New York associate Farrah Pepper is the author of "Overview of the E-Discovery Amendments to the Federal Rules of Civil Procedure," published in the December 2006 edition of the Newsletter of the Federal Bar Association, Orange County Chapter. Reprinted with permission, © 2006, Federal Bar Association, Orange County Chapter.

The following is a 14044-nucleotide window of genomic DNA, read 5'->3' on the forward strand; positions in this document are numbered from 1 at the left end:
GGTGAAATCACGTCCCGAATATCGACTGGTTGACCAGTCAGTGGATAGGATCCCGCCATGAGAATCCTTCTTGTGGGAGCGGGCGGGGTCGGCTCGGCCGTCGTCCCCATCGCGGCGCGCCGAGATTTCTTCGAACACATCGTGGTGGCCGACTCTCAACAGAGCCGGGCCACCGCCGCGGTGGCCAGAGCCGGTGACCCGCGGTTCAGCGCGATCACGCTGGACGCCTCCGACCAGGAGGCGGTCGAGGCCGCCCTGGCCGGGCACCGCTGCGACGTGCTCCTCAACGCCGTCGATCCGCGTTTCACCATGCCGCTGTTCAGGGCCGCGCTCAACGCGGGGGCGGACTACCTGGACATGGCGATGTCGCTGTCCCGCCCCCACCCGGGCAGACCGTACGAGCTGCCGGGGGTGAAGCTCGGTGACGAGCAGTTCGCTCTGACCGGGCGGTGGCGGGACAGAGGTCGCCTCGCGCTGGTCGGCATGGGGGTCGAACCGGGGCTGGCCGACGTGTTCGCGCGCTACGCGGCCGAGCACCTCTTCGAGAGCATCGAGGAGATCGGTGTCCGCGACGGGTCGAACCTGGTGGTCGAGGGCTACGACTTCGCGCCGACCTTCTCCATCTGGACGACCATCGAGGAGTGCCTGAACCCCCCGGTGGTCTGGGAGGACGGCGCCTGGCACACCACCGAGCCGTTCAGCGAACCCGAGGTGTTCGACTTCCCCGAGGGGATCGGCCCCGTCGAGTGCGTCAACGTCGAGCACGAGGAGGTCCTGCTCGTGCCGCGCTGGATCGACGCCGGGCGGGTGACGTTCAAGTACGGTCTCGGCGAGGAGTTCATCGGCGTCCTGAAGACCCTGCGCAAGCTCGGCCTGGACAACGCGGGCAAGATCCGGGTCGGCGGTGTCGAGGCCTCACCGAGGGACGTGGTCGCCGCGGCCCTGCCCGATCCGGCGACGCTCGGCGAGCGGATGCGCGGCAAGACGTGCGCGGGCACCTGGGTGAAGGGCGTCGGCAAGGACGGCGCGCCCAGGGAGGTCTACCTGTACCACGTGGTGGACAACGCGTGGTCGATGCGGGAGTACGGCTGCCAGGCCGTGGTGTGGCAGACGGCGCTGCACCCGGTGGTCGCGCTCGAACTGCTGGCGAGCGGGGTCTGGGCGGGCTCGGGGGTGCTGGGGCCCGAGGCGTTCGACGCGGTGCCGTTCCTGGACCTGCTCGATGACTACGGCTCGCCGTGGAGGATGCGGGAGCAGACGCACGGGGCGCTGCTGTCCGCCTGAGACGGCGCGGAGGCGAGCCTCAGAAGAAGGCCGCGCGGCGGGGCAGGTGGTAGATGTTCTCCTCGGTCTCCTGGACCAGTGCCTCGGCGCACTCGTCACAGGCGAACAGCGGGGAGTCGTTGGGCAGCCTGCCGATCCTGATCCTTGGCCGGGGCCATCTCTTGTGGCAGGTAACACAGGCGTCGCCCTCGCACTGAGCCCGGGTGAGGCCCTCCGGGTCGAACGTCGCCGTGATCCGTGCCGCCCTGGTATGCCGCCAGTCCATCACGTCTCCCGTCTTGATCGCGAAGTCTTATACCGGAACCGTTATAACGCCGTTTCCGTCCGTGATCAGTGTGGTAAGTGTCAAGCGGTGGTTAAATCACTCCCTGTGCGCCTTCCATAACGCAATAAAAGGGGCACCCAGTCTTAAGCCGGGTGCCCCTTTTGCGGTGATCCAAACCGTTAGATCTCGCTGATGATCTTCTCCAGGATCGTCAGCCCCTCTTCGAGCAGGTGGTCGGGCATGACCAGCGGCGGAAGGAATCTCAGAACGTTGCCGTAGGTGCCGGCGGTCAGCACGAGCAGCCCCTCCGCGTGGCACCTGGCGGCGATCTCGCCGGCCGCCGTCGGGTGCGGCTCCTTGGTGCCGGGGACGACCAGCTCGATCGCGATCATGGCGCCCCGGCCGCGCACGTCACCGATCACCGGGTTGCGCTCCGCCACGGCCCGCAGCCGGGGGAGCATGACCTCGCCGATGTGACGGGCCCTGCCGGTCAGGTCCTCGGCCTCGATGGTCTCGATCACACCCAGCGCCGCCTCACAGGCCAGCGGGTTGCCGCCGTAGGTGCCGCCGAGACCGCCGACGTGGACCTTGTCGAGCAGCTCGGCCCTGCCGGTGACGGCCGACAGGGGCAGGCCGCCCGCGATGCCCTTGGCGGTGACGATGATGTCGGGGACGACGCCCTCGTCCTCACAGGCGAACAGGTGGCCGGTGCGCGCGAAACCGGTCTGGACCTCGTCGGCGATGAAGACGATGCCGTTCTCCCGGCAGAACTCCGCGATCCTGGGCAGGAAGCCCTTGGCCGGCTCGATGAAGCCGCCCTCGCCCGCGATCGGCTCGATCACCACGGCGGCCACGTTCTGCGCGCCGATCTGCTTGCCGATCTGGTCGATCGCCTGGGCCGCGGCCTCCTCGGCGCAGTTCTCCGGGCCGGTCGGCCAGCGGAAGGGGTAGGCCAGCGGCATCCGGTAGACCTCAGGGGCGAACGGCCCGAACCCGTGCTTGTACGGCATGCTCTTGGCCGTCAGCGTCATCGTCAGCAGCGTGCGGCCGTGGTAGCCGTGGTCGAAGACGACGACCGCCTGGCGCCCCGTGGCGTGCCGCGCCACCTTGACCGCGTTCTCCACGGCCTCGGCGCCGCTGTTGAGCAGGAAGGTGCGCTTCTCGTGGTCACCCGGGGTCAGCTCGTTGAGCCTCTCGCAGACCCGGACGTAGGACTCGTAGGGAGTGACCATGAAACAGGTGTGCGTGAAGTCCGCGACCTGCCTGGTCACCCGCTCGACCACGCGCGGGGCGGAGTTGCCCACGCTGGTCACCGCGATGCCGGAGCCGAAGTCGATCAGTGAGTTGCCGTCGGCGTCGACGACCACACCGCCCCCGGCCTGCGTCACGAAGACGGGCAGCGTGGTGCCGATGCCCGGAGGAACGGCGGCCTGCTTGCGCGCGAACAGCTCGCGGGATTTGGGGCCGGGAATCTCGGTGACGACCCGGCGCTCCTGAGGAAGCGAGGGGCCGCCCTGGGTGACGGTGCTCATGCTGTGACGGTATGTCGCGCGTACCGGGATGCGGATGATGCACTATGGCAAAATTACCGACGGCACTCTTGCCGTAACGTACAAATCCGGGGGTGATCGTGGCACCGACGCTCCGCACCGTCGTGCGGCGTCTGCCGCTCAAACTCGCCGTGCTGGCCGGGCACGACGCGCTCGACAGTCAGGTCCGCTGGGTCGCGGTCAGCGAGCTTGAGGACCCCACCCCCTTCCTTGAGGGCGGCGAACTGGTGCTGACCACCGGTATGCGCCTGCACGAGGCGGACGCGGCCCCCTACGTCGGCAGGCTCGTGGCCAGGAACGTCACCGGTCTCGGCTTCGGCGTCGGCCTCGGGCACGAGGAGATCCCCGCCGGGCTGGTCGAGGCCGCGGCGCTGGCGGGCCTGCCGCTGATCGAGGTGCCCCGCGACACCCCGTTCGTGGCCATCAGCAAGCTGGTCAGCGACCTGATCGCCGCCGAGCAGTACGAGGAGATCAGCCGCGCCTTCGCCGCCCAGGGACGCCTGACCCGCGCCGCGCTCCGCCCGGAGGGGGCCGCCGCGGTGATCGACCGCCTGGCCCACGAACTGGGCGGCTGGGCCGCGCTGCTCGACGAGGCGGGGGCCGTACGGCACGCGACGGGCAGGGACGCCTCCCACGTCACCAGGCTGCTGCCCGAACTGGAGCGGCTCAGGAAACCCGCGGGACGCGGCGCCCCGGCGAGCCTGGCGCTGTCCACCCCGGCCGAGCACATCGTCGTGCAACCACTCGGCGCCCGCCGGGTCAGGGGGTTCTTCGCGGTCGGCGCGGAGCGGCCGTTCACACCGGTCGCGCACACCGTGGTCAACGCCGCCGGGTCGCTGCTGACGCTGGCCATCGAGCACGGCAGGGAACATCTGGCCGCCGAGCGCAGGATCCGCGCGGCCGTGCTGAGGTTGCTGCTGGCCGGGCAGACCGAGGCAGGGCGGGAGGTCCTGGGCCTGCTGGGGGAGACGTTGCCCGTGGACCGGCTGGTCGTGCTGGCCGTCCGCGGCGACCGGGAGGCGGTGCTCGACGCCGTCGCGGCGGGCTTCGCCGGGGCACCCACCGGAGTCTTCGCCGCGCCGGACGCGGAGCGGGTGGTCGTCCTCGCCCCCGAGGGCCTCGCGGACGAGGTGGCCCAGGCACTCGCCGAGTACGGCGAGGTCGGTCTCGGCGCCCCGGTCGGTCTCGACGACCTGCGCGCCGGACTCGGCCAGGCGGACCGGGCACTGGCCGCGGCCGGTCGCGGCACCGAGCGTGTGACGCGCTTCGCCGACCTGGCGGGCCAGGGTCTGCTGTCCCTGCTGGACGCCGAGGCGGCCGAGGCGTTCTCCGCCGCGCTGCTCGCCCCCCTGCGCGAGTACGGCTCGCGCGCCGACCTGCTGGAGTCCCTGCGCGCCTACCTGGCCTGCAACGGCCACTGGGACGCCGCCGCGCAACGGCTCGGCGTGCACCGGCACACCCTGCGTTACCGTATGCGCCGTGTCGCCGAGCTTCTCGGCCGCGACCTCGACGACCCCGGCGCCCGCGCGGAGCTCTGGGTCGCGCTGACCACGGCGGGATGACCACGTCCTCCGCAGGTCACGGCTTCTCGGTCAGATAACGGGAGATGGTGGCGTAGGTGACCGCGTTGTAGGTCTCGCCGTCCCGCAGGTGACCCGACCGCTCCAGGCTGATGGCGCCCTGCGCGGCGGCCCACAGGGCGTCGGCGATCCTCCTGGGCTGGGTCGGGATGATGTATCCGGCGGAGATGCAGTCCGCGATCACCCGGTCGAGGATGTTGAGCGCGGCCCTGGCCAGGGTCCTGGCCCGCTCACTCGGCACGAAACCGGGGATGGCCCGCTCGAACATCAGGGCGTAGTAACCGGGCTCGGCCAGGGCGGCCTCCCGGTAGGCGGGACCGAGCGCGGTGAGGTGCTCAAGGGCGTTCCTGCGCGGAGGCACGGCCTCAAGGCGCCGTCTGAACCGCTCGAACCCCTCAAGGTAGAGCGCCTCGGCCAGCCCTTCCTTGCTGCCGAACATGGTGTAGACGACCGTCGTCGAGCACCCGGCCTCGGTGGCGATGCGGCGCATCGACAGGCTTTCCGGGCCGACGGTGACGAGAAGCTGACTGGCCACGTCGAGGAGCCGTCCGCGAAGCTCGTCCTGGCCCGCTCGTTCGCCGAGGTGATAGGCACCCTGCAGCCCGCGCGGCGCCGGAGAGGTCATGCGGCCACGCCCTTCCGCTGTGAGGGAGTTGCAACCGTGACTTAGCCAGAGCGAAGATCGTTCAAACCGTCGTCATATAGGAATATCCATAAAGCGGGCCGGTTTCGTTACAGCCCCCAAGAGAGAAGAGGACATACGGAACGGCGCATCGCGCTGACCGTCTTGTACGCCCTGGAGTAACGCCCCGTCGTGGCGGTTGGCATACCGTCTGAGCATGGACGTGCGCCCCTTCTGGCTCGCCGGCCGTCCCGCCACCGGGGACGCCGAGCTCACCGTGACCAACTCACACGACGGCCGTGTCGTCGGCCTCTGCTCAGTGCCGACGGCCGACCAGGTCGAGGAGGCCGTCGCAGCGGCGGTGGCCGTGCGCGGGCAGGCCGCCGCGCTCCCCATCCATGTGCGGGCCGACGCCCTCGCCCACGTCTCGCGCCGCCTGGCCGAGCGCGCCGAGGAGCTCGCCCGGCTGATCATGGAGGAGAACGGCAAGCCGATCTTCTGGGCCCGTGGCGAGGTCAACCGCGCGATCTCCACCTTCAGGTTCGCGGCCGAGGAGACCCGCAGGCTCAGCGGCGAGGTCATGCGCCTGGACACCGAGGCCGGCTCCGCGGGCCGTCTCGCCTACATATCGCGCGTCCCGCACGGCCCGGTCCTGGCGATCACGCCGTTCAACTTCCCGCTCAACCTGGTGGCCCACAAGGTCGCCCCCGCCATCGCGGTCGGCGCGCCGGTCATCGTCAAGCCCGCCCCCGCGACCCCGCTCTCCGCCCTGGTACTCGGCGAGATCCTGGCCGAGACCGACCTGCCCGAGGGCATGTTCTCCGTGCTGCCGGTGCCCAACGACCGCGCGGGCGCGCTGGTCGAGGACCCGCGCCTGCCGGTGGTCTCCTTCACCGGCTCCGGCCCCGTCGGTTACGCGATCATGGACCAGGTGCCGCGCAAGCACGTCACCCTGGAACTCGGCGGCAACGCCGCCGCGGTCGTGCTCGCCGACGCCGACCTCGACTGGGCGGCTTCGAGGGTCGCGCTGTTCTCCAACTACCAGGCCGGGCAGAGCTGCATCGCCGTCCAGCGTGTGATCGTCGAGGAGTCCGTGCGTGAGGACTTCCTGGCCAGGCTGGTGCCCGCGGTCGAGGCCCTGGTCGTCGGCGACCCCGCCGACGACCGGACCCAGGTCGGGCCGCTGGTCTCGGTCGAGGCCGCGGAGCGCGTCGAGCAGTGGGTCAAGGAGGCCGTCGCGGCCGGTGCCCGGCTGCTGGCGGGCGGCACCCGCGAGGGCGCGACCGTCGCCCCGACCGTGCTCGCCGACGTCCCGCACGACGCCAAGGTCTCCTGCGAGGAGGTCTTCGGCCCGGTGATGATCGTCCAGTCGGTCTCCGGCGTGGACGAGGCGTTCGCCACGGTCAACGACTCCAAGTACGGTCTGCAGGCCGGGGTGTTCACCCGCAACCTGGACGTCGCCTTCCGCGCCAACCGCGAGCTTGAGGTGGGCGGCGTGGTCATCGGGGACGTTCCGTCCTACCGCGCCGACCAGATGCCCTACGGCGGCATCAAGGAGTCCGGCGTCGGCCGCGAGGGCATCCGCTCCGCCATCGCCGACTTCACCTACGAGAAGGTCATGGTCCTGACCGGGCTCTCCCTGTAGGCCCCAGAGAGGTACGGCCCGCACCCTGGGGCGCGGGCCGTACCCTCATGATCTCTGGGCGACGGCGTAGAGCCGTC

On 12 September 2006, the European Court of Justice (ECJ) delivered an important judgment on the interplay between national and EU copyright law, a judgment which also has implications for the interplay between IP and antitrust in the EU. The Laserdisken case concerned the import and sale in Denmark of DVDs lawfully marketed outside the European Economic Area (EEA). The key legal provision is Article 4(1) of EU Copyright Directive (2001/29) which enshrines the exclusive right for authors, in respect of the original of their works or of copies thereof, to authorise or prohibit any form of distribution to the public by sale or otherwise. Article 4(2) of the Directive provides that the distribution right is not to be exhausted except where the first sale or other transfer of ownership in the Community of that object is made by the rightholder or with his consent. It follows that for the right in question to be exhausted, two conditions must be fulfilled: first, the original of a work or copies thereof must have been placed on the market by the rightholder or with his consent and, second, they must have been placed on the market in the Community. The ECJ found that Article 4(2) of the Directive did not leave it open to the Member States to introduce or maintain in their respective national laws a rule of exhaustion in respect of works placed on the market not only in the Community but also in non-member countries. The WIPO Copyright Treaty does not affect the contracting parties’ power to determine the conditions governing how exhaustion of that exclusive right may apply after the first sale. The harmonisation of national copyright laws promotes competition in the internal market. The rule of exhaustion in the Community is not a disproportionate measure in view of the fact that legal protection of intellectual property rights is necessary in order to guarantee an appropriate reward for the use of works and to provide the opportunity for satisfactory returns on investment, and is a way of ensuring that European cultural creativity and production receive the necessary resources and of safeguarding the independence and dignity of artistic creators and performers. That the principle of equal treatment does not apply as between a producer and a licence holder established in a non-member country and a producer and a licence holder established in the Community, since the two are manifestly not comparable. Gibson, Dunn & Crutcher lawyers are available to assist in addressing any questions you may have regarding these issues. Please contact the Gibson Dunn attorney with whom you work or David Wood (+32 2 554 7210; email@example.com) in the firm’s Brussels office. © 2006 Gibson, Dunn & Crutcher LLP The enclosed materials have been prepared for general informational purposes only and are not intended as legal advice.